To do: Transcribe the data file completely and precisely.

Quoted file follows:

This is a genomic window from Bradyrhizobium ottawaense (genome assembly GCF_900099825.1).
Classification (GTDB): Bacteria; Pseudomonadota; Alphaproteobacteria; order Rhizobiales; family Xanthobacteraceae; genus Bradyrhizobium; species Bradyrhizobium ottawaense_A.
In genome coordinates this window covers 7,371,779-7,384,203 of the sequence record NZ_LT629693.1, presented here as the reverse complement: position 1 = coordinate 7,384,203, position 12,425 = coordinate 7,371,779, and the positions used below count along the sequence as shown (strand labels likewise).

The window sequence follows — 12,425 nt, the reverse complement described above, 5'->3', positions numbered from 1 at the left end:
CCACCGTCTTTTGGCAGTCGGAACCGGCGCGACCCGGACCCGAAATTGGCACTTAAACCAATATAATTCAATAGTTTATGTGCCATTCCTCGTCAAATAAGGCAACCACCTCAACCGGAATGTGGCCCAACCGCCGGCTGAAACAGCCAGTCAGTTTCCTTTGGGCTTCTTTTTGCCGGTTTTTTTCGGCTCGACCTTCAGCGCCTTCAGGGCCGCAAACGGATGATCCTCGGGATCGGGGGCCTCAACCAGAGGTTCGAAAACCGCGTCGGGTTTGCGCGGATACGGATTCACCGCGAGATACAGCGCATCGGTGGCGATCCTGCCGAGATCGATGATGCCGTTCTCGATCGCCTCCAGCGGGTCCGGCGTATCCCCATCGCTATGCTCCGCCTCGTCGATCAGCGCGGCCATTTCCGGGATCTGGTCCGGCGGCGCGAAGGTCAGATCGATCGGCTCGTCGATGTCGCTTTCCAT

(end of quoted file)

This is a genomic window from Bradyrhizobium ottawaense (genome assembly GCF_900099825.1).
Classification (GTDB): Bacteria; Pseudomonadota; Alphaproteobacteria; order Rhizobiales; family Xanthobacteraceae; genus Bradyrhizobium; species Bradyrhizobium ottawaense_A.
In genome coordinates this window covers 7,371,779-7,384,203 of the sequence record NZ_LT629693.1, presented here as the reverse complement: position 1 = coordinate 7,384,203, position 12,425 = coordinate 7,371,779, and the positions used below count along the sequence as shown (strand labels likewise).

The window sequence follows — 12,425 nt, the reverse complement described above, 5'->3', positions numbered from 1 at the left end:
CCACCGTCTTTTGGCAGTCGGAACCGGCGCGACCCGGACCCGAAATTGGCACTTAAACCAATATAATTCAATAGTTTATGTGCCATTCCTCGTCAAATAAGGCAACCACCTCAACCGGAATGTGGCCCAACCGCCGGCTGAAACAGCCAGTCAGTTTCCTTTGGGCTTCTTTTTGCCGGTTTTTTTCGGCTCGACCTTCAGCGCCTTCAGGGCCGCAAACGGATGATCCTCGGGATCGGGGGCCTCAACCAGAGGTTCGAAAACCGCGTCGGGTTTGCGCGGATACGGATTCACCGCGAGATACAGCGCATCGGTGGCGATCCTGCCGAGATCGATGATGCCGTTCTCGATCGCCTCCAGCGGGTCCGGCGTATCCCCATCGCTATGCTCCGCCTCGTCGATCAGCGCGGCCATTTCCGGGATCTGGTCCGGCGGCGCGAAGGTCAGATCGATCGGCTCGTCGATGTCGCTTTCCAT